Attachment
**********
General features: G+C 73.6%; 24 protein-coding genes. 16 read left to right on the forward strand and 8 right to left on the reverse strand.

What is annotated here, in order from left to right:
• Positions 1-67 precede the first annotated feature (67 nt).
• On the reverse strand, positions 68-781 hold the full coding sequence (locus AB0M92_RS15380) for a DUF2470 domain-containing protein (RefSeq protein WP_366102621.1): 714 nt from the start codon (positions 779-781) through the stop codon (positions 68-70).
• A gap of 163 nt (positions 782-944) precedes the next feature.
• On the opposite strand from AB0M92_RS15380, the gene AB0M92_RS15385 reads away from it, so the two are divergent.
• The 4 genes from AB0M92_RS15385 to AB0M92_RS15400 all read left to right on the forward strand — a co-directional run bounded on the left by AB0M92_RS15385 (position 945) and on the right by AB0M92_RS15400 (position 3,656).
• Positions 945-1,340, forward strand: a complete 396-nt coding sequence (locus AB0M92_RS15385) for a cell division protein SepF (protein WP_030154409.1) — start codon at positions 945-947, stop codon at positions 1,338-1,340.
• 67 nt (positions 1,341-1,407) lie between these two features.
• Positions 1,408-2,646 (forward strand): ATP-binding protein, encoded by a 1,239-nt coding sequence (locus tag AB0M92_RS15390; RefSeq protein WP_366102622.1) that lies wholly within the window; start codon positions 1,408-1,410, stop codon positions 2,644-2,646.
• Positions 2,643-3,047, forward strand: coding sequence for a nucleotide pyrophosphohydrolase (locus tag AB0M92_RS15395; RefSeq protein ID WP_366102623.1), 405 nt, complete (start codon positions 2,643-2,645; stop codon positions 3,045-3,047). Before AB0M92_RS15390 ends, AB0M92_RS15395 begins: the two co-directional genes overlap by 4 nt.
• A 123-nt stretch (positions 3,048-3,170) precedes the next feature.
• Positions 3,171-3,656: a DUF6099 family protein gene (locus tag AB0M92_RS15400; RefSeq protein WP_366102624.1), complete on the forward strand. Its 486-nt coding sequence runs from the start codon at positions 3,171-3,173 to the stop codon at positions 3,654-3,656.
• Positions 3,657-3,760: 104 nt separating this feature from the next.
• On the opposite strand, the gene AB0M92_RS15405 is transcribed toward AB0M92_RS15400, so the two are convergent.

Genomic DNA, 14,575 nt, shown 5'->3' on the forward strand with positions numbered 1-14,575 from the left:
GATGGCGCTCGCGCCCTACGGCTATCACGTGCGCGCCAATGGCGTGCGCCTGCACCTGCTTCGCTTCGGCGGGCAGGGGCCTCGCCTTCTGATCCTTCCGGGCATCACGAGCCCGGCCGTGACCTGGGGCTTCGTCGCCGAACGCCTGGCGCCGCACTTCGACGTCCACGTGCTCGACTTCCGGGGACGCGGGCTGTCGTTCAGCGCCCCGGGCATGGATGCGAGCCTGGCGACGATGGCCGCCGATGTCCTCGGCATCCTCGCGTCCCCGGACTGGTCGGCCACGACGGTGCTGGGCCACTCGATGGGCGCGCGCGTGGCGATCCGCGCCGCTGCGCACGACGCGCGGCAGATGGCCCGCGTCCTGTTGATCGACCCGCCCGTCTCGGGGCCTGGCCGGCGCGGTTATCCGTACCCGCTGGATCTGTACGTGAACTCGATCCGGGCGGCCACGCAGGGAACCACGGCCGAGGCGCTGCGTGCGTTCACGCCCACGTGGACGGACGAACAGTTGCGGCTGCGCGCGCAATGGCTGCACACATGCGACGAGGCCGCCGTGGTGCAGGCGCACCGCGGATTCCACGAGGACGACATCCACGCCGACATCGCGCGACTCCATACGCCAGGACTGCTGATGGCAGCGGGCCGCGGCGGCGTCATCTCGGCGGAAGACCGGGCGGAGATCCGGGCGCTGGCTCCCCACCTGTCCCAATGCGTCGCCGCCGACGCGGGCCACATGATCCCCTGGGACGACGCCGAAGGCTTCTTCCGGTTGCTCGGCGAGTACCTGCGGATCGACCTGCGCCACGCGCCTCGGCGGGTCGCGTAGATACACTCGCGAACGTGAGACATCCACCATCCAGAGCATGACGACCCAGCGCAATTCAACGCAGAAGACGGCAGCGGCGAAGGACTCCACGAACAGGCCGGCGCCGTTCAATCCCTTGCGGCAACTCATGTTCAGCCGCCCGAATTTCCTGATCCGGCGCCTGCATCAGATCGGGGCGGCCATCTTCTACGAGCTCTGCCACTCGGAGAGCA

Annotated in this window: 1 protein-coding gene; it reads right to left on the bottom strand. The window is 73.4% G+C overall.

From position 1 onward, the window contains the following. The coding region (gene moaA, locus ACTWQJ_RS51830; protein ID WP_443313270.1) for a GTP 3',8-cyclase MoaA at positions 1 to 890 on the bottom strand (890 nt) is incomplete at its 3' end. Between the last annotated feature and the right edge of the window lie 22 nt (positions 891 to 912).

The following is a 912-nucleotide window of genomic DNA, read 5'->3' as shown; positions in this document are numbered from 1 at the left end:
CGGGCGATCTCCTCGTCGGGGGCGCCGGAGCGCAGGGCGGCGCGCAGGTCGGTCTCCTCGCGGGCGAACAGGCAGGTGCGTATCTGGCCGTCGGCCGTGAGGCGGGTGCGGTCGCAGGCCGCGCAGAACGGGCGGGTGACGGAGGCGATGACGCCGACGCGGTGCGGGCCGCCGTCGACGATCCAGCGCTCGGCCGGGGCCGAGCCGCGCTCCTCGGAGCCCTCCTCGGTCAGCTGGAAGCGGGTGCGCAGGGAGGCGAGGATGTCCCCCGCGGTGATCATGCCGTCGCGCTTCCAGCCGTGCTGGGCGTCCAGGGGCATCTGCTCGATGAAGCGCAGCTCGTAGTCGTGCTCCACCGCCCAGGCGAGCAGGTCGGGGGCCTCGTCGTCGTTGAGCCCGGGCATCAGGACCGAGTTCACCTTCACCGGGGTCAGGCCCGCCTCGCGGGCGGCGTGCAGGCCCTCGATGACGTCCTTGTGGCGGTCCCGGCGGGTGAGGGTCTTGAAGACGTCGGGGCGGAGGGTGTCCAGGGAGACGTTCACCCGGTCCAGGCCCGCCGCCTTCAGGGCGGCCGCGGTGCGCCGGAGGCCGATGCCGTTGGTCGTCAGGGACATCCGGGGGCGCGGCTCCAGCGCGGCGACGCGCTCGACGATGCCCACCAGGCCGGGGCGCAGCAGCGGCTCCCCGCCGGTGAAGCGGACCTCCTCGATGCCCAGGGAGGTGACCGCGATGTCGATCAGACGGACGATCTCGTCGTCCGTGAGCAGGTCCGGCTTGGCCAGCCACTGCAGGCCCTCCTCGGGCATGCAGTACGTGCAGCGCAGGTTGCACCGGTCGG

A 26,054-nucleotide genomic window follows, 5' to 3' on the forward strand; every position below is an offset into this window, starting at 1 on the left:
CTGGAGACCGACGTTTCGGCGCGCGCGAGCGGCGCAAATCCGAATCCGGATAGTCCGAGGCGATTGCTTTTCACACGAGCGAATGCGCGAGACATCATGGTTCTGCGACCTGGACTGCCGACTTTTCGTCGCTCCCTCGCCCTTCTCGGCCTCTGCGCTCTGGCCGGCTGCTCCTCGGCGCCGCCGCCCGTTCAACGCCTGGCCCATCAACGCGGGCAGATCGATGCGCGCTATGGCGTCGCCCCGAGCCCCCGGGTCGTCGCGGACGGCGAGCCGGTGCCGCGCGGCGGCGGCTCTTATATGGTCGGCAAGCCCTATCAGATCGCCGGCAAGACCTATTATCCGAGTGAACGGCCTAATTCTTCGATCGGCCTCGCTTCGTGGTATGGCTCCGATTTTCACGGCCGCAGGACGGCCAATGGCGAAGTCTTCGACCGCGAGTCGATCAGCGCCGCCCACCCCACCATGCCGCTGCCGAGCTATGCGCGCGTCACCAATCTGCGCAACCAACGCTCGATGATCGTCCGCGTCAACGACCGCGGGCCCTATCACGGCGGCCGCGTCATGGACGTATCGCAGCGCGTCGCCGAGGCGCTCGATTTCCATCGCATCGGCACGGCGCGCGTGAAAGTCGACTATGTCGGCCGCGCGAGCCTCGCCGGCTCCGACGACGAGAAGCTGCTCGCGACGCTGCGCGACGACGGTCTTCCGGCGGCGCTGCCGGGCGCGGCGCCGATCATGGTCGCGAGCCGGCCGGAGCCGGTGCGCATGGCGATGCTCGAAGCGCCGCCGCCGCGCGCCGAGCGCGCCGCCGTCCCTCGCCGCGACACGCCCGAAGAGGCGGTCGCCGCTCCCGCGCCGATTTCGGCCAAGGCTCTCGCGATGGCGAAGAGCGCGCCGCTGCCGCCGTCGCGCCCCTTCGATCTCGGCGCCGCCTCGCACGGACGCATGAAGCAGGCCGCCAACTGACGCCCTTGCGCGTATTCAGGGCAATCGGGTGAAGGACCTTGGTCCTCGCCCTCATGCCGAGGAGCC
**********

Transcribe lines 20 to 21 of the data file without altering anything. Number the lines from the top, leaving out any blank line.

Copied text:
The following is a 912-nucleotide window of genomic DNA, read 5'->3' as shown; positions in this document are numbered from 1 at the left end:
CGGGCGATCTCCTCGTCGGGGGCGCCGGAGCGCAGGGCGGCGCGCAGGTCGGTCTCCTCGCGGGCGAACAGGCAGGTGCGTATCTGGCCGTCGGCCGTGAGGCGGGTGCGGTCGCAGGCCGCGCAGAACGGGCGGGTGACGGAGGCGATGACGCCGACGCGGTGCGGGCCGCCGTCGACGATCCAGCGCTCGGCCGGGGCCGAGCCGCGCTCCTCGGAGCCCTCCTCGGTCAGCTGGAAGCGGGTGCGCAGGGAGGCGAGGATGTCCCCCGCGGTGATCATGCCGTCGCGCTTCCAGCCGTGCTGGGCGTCCAGGGGCATCTGCTCGATGAAGCGCAGCTCGTAGTCGTGCTCCACCGCCCAGGCGAGCAGGTCGGGGGCCTCGTCGTCGTTGAGCCCGGGCATCAGGACCGAGTTCACCTTCACCGGGGTCAGGCCCGCCTCGCGGGCGGCGTGCAGGCCCTCGATGACGTCCTTGTGGCGGTCCCGGCGGGTGAGGGTCTTGAAGACGTCGGGGCGGAGGGTGTCCAGGGAGACGTTCACCCGGTCCAGGCCCGCCGCCTTCAGGGCGGCCGCGGTGCGCCGGAGGCCGATGCCGTTGGTCGTCAGGGACATCCGGGGGCGCGGCTCCAGCGCGGCGACGCGCTCGACGATGCCCACCAGGCCGGGGCGCAGCAGCGGCTCCCCGCCGGTGAAGCGGACCTCCTCGATGCCCAGGGAGGTGACCGCGATGTCGATCAGACGGACGATCTCGTCGTCCGTGAGCAGGTCCGGCTTGGCCAGCCACTGCAGGCCCTCCTCGGGCATGCAGTACGTGCAGCGCAGGTTGCACCGGTCGG